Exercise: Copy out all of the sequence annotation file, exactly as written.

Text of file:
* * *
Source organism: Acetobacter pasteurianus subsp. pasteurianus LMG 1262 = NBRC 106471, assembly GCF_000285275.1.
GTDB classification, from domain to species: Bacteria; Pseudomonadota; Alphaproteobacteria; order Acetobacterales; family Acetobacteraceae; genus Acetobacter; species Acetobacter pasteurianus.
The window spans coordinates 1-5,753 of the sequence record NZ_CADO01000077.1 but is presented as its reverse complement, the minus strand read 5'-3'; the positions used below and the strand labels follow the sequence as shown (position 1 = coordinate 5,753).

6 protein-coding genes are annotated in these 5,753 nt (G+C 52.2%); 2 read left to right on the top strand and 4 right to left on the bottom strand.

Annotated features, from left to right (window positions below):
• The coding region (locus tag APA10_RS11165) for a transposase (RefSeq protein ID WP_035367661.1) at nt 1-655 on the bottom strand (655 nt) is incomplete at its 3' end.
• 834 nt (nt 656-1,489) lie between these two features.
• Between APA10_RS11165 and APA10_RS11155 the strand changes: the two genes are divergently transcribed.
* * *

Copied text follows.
Source organism: Acetobacter pasteurianus subsp. pasteurianus LMG 1262 = NBRC 106471, assembly GCF_000285275.1.
GTDB classification, from domain to species: Bacteria; Pseudomonadota; Alphaproteobacteria; order Acetobacterales; family Acetobacteraceae; genus Acetobacter; species Acetobacter pasteurianus.
The window spans coordinates 1-5,753 of the sequence record NZ_CADO01000077.1 but is presented as its reverse complement, the minus strand read 5'-3'; the positions used below and the strand labels follow the sequence as shown (position 1 = coordinate 5,753).

6 protein-coding genes are annotated in these 5,753 nt (G+C 52.2%); 2 read left to right on the top strand and 4 right to left on the bottom strand.

Annotated features, from left to right (window positions below):
• The coding region (locus tag APA10_RS11165) for a transposase (RefSeq protein ID WP_035367661.1) at nt 1-655 on the bottom strand (655 nt) is incomplete at its 3' end.
• 834 nt (nt 656-1,489) lie between these two features.
• Between APA10_RS11165 and APA10_RS11155 the strand changes: the two genes are divergently transcribed.